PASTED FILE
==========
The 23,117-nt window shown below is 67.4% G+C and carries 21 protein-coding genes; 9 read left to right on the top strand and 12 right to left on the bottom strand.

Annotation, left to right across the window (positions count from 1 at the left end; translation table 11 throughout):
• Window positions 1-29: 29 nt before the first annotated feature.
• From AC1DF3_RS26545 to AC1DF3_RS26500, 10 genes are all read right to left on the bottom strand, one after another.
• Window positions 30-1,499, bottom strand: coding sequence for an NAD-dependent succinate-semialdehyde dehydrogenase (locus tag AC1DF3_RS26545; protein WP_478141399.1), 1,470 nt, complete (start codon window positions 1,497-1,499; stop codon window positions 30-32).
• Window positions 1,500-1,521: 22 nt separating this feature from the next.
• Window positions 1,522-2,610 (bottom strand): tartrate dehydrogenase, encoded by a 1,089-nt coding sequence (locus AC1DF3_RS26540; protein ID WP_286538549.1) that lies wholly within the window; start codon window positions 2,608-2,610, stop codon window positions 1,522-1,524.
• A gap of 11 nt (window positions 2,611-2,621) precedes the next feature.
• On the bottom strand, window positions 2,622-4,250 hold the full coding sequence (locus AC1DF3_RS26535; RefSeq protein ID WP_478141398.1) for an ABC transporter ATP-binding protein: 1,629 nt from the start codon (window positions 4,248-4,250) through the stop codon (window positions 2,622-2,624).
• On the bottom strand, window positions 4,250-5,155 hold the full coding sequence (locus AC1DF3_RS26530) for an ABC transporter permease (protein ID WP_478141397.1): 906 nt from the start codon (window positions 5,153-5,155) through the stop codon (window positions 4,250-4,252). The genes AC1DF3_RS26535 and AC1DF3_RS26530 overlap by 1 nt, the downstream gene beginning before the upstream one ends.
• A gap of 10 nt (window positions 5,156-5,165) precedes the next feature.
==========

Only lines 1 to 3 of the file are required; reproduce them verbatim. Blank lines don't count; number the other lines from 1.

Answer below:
The 23,117-nt window shown below is 67.4% G+C and carries 21 protein-coding genes; 9 read left to right on the top strand and 12 right to left on the bottom strand.

Annotation, left to right across the window (positions count from 1 at the left end; translation table 11 throughout):
• Window positions 1-29: 29 nt before the first annotated feature.